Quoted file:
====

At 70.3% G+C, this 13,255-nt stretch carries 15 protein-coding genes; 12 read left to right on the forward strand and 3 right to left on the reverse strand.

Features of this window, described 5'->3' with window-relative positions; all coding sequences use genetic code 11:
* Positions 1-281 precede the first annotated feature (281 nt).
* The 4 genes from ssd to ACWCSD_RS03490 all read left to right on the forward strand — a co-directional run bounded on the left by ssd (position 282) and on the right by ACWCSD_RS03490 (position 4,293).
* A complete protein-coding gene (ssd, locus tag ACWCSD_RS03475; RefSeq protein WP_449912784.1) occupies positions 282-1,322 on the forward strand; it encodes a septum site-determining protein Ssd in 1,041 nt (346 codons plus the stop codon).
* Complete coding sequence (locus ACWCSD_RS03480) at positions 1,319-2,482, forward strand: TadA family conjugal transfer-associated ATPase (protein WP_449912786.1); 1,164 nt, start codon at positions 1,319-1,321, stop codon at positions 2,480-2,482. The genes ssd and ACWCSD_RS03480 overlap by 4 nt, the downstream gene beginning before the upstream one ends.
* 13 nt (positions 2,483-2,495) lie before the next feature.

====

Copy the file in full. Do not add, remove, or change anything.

At 70.3% G+C, this 13,255-nt stretch carries 15 protein-coding genes; 12 read left to right on the forward strand and 3 right to left on the reverse strand.

Features of this window, described 5'->3' with window-relative positions; all coding sequences use genetic code 11:
* Positions 1-281 precede the first annotated feature (281 nt).
* The 4 genes from ssd to ACWCSD_RS03490 all read left to right on the forward strand — a co-directional run bounded on the left by ssd (position 282) and on the right by ACWCSD_RS03490 (position 4,293).
* A complete protein-coding gene (ssd, locus tag ACWCSD_RS03475; RefSeq protein WP_449912784.1) occupies positions 282-1,322 on the forward strand; it encodes a septum site-determining protein Ssd in 1,041 nt (346 codons plus the stop codon).
* Complete coding sequence (locus ACWCSD_RS03480) at positions 1,319-2,482, forward strand: TadA family conjugal transfer-associated ATPase (protein WP_449912786.1); 1,164 nt, start codon at positions 1,319-1,321, stop codon at positions 2,480-2,482. The genes ssd and ACWCSD_RS03480 overlap by 4 nt, the downstream gene beginning before the upstream one ends.
* 13 nt (positions 2,483-2,495) lie before the next feature.